The City of Los Angeles recently released the latest draft of cannabis business regulations. While the regulations are constantly changing, the latest round of amendments, known as AB 133, seem to solve many of the logistical problems set forth in SB 94. Now, Los Angeles has made some major changes to the regulations under Proposition M.
Here are a few changes cannabis businesses should know.
1. Licensing Program Eliminates Certificate of Approval
The first big change will be elimination of the Certificate of Approval program. Instead, the City of Los Angeles will grant provisional and permanent licenses. This is good news for L.A. cannabis business owners as this will give them more protective rights to operate within the city. A provisional city license will be the first step, and if the cannabis business is then approved by the State of California, the city will issue a permanent license.
2. On-Site Cultivation
Los Angeles will give first priority to Prop D-compliant existing medical marijuana dispensaries or EMMDs. These EMMDs will only be able to apply for 'Retailer Commercial Cannabis Activity' as defined by the new regulations. This will allow on-site cultivation but only under the existing canopy or building square footage as defined by the lease. This will inhibit any major cultivation expansions, and a cannabis business will be allowed a maximum of three licenses. One as a retailer, one as a retailer with delivery, and one as an on-site cultivator. It's important to note that the cannabis business must have a business tax registration certificate to be approved.
3. Non-profit to For-profit
One of the most significant changes in the new draft is that changes in ownership status from non-profit to for-profit is allowable. This will require cannabis businesses to abandon their risky non-profit corporation set-up and begin taking steps to convert to a for-profit corporation. They'll need to do this to meet the requirements of the California Corporations Code to be granted a license by the city.
4. License Caps
The new regulations will set the license cap for retailers at 3 licenses per Business Tax Registration. However cultivators, manufacturers, and distributors will not have a license cap as long as cultivators have less than 1.5 acres of plant. This will be a huge break for manufacturers as Type 7, volatile manufacturing, is now allowed.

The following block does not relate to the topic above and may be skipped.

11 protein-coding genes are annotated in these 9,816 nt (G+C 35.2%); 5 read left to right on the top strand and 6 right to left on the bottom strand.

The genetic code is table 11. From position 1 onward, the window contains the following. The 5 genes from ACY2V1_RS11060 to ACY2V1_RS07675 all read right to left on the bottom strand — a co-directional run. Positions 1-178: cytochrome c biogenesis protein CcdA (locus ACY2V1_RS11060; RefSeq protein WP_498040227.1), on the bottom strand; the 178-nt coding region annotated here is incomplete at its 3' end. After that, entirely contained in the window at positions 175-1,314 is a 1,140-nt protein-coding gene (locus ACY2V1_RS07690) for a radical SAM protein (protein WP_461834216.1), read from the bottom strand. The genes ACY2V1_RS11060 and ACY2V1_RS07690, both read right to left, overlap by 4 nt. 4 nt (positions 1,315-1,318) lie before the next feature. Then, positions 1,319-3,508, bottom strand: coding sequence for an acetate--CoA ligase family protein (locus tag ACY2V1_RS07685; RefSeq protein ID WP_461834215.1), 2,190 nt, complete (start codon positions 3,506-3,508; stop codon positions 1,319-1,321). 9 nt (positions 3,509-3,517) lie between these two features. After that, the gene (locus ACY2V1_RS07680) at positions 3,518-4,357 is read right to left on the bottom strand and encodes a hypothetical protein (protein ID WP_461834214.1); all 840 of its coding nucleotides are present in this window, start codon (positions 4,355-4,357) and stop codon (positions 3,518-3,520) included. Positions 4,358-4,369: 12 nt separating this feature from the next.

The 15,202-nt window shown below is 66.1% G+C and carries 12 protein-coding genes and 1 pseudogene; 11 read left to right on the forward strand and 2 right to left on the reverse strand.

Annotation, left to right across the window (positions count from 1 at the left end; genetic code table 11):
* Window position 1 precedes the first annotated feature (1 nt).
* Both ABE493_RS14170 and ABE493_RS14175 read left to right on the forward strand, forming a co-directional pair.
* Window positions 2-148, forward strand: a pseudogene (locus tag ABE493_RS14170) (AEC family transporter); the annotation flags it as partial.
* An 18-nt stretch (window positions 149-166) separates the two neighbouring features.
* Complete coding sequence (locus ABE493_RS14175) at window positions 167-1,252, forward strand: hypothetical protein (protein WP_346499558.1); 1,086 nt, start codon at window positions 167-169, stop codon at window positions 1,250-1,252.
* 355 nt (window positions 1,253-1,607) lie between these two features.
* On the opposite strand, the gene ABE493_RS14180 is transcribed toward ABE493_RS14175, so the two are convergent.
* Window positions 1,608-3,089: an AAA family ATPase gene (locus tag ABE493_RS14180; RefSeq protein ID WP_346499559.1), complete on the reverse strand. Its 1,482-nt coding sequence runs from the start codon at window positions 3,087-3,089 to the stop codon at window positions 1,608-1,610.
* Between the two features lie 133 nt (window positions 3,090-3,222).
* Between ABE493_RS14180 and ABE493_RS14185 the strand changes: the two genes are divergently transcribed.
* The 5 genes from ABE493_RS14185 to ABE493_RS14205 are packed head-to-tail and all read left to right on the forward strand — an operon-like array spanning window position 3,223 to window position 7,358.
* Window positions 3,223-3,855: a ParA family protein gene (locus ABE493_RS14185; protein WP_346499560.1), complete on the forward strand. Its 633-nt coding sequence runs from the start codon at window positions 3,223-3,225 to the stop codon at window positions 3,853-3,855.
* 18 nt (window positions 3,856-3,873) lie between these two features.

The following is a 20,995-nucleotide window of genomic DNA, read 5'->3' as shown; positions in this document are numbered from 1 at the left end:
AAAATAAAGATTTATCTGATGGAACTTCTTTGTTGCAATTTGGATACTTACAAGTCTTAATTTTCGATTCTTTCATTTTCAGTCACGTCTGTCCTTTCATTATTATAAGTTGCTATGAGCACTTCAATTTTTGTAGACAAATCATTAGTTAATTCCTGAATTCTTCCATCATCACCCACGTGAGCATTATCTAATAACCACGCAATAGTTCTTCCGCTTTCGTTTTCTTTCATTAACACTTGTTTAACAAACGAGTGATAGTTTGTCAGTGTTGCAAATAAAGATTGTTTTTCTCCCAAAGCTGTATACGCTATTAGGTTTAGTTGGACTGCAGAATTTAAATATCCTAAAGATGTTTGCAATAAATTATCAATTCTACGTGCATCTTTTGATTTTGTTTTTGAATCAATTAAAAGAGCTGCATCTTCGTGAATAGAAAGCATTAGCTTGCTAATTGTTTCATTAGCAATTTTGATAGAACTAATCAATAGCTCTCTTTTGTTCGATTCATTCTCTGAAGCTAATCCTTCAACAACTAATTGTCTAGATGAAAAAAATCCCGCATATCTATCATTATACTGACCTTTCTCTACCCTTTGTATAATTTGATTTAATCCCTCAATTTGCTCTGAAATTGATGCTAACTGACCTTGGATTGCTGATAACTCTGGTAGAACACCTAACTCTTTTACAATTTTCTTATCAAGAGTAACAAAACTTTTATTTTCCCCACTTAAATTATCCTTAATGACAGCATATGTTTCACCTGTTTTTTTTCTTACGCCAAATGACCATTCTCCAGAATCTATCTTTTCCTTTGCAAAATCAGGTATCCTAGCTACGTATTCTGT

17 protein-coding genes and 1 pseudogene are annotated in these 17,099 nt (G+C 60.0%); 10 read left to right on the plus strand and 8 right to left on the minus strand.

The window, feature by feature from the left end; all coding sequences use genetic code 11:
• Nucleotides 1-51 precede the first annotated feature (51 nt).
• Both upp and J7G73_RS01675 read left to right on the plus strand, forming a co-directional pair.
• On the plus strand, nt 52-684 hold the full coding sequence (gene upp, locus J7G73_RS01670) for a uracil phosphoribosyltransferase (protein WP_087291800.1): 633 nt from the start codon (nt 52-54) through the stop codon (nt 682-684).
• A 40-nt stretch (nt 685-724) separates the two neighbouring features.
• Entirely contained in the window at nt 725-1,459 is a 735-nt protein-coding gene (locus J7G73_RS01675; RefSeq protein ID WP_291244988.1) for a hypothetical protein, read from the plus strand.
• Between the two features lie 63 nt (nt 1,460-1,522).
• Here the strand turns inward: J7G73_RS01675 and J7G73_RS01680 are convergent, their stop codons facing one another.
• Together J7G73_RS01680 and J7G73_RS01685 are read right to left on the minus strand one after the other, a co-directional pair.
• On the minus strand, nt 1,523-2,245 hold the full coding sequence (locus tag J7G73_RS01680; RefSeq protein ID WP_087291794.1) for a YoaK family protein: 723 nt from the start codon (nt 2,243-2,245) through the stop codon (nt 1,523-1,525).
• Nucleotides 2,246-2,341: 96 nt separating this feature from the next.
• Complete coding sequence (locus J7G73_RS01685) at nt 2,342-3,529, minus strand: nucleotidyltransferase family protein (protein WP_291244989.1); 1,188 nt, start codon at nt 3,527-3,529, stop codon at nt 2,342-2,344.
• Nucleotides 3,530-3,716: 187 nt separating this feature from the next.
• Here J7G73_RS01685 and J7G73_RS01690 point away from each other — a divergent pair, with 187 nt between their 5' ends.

5. Site Diagram
All cannabis businesses applying for a license will be required to submit a site diagram to the city before being approved. The regulations stipulate that the business premises must be a contiguous area and can only be occupied by a single cannabis business. The only exemption to this regulation is that other businesses can be on the same property but must have "a unique entrance and immovable physical barriers between unique premises.” This hasn't been a deal breaker in other states and it will likely be a non-issue for Los Angeles.
6. Hiring City Residents
The new regulations also have specific hiring stipulations that should help Los Angeles residents. Cannabis businesses must submit a plan to hire local residents, and ensure at least 30% of hours of their workforce be performed by residents of the City of Los Angeles. In addition, ar least 10% of their workforce must be performed by Transitional Workers who reside within a 3-mile radius of the proposed business.
7. Non Transferable
Once a provisional or permanent license has been issued by the City of Los Angeles, neither the license or business registration are transferable. However, cannabis businesses can apply for a change in the business structure giving them ample opportunity to sell the business if approved by the City.
8. No Liquor and Tobacco Retailers
If a business possesses a license for the sale of alcoholic beverages or tobacco products they will not be allowed to apply for a cannabis business license. This regulation is expected and welcomed by existing Prop D medical marijuana dispensaries as they have worked diligently to maintain compliance. Liquor and tobacco retailers would likely saturate the market and loosely adhere to new regulations.